Labour demands answers over Tory co-chair marketing private Covid tests

Elliot Chappell
© UK Parliament/Jessica Taylor

Anneliese Dodds has written to the Conservative Party demanding answers over reports that co-chair Ben Elliot’s company Quintessentially arranged for its clients to access private Covid tests at the height of the first wave last year.

According to The Times, the company owned and run by the co-chair of the Tory Party was marketing private tests last April when, Labour has highlighted, care homes were not able to access the tests needed for staff and residents.

Writing to co-chair Amanda Milling this morning, the Labour Party chair asked whether any other senior Conservative figures were aware of the marketing, what conversation she had with Elliot concerning his business and any potential conflicts of interest and what action she intends to take in light of the allegations.

“The public will be appalled that the Co-Chair of the Conservative Party’s company was marketing the same tests used by the NHS to its super rich client base in April last year – a time when even care homes weren’t able to access the tests many of their staff and residents needed,” Dodds said.

The government admitted on April 14th last year that only 505 social care workers in the UK had been tested for the virus, and National Care Forum director Vic Rayner described testing arrangements in care homes as “chaotic” the next month.

All care home residents and staff, including those without symptoms, were made eligible for testing on April 28th, but the Department for Health and Social Care imposed a daily cap of 30,000 tests per day in care home settings.

Email exchanges with clients of Quintessentially showed its employees offering PCR tests for £295 and antibody blood tests for £139, also suggesting that they could “use the tests straight away this time or save for later”.

Dodds added: “We need to know just who in the Conservative Party knew what Mr Elliot was up to and what action they are going to take in light of these allegations.

“The daily revelations about Ben Elliot raise serious questions about the Prime Minister’s judgement in appointing him to his post and the culture within the Conservative Party. There cannot be one rule for senior Conservatives and their cronies, and another rule for everyone else.”

The Financial Times revealed last week that an exclusive group developed by Elliot, known as the “advisory board”, held regular meetings and calls for the most generous donors of the Conservative Party with Boris Johnson and Rishi Sunak.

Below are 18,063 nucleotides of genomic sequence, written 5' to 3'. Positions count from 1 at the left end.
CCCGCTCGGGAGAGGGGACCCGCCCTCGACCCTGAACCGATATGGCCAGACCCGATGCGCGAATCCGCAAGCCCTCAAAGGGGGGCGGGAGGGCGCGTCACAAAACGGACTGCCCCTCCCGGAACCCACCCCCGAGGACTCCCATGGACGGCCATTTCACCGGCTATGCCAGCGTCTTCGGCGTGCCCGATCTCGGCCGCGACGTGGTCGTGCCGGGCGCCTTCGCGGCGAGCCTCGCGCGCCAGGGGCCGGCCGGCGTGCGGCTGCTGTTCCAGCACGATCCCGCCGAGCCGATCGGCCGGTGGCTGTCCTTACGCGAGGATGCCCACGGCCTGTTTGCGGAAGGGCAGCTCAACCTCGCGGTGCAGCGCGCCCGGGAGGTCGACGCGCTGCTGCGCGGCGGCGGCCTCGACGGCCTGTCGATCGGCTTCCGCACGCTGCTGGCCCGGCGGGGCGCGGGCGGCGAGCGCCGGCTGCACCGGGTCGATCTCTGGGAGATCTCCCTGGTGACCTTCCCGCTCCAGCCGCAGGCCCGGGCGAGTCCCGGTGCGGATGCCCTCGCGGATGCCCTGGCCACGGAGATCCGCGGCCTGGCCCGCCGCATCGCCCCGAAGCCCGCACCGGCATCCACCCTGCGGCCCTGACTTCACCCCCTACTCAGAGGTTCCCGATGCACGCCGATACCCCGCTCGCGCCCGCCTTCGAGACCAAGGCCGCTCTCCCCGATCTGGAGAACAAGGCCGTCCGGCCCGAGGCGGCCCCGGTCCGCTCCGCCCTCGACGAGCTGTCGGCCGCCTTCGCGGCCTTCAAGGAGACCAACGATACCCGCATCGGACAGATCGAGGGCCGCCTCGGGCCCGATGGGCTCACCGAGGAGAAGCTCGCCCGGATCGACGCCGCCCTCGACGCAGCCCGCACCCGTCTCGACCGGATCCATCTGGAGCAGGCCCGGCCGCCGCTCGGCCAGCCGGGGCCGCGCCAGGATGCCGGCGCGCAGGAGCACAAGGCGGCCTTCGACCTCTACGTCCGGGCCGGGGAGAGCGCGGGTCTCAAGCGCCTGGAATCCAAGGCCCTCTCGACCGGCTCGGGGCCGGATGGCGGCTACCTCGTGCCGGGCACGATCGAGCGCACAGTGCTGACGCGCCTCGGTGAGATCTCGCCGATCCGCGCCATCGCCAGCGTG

Labour has called for the Conservatives to publish the names of everyone who attended the meetings that, according to one donor, have been used by some in the group to lobby ministers for public spending cuts and lower taxes.

Elliot apologised to Conservative MPs last year for arranging a fundraising dinner, during which property developer Richard Desmond discussed his controversial east London Westferry project with Communities Secretary Robert Jenrick.

The developer donated £12,000 to the Conservatives after his 1,524-home development was approved by the minister – against the wishes of local residents, the local council and the advice of the government’s planning inspector.

Elliot is also facing further questions after telecoms magnate Mohamed Amersi, an elite member of Quintessentially, said the businessman had introduced him to Prince Charles after paying his company tens of thousands of pounds.

Amersi described the arrangement as “access capitalism” last week. Elliot is understood to deny the work was connected to his role at the Conservative Party and insists he undertook the connection in order to raise funds for charity.

Below is the full text of the letter sent to Milling this morning.

Dear Amanda,

Thank you for your swift response to my letter and your thoughts on the issue of donations to political parties.

However, my concern is not over legitimate fundraising activity to support political parties’ campaigns and meet staff costs.

It is about allegations that your fellow Co-Chair appears to be enabling those who have given six-figure donations to the Conservative Party to have access to the most senior ministers in government – ministers with substantial control over the allocation of billions of pounds of public money. The difference between the two is very clear.